Margot Schmorak: So we sort of dead in the water. Um, which was really sad. Um, my co-funder David, who's not here, it was his idea to start this company because he was an airbnb host. And, um, he was really passionate about this idea and we started to realize like, even though this idea had a lot of energy behind it, it was just, was not going anywhere. So we went to Hawaii. Um, I'm not joking. Actually. We, we went to Hawaii, we joined an accelerator called Blue Startups. And Blue Startups is located in Oahu, um, we spent a lot of time at Blue Startups figuring out what we wanted to do. So at the time we were charging like a handful of customers, some subscriptions. Um, let's see, I think we had like one to 2000 in monthly recurring revenue from those subscriptions. And we had a lot of freemium users and we got, um, encouragement from our coach at Blue Startups.
Margot Schmorak: Her name is Chenoa Farnsworth to go up market. And she saw a lot of opportunity for property managers to be using our solution. So we started talking to property managers and asking them the question, what is impossible to do today around this product that you would like to do? And we made a laundry list. We were like, okay, um, here, here, here we go, here's our list. So a laundry list. Um, well, I want an admin dashboard. Want a way to make sure that all my guests have a great experience, but do it in a scalable way. So I wanna have it. Um, be administrated by my staff and have one click of a button, make multiple changes across the system. I want to be able to edit all those different recommendations I'm giving to my travelers. I want to be able to search within our admin tool.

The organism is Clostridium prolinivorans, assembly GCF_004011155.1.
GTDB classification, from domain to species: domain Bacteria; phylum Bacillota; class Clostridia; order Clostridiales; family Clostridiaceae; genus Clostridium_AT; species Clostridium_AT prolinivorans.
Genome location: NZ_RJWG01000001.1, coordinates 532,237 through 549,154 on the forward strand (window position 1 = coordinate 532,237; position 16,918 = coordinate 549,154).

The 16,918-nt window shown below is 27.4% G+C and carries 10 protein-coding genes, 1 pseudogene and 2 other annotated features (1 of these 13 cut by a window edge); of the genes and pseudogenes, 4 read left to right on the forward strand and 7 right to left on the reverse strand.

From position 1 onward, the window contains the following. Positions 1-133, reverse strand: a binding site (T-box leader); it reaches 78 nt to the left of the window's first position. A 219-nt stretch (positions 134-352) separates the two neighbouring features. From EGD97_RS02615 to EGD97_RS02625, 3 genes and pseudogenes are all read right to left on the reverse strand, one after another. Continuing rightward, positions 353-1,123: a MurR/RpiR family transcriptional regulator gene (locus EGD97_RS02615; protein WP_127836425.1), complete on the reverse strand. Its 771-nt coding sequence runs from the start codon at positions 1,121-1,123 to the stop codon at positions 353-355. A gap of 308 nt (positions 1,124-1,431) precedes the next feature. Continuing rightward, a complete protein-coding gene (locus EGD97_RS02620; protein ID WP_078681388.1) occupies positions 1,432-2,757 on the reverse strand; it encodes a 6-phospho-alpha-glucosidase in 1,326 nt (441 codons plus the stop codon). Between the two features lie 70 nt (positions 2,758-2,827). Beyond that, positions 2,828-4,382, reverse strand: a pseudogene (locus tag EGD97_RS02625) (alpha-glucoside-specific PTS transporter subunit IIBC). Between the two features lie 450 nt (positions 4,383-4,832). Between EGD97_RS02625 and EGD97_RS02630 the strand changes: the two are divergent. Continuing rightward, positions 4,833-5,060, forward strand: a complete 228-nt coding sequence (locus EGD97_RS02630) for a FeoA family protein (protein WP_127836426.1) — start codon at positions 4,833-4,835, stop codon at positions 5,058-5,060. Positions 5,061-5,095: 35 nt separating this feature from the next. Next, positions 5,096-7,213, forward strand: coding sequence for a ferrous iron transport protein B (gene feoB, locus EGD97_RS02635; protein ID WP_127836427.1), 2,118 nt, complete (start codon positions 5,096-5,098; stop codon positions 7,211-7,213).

Margot Schmorak: I want to be able to distribute across hundreds of guidebooks and hundreds of properties all at once. I want to be able to provision guidebooks differently depending on the person who's looking at them. So the traveler has a certain experience with the product and then the administrator has a certain experience with the product. Maybe there's even an in-between user there. I want to have scalable print options so that I can print the content in this guidebook. Um, better. I want to be able to re-market to the customers who come and stay with me. I want to have like white labeling. So these were all, um, this, this is just the start of a list of features that we use to, to actually build the product. And so we built that product. Um, and uh, we also in doing so had to change substantially a number of things within our operational model.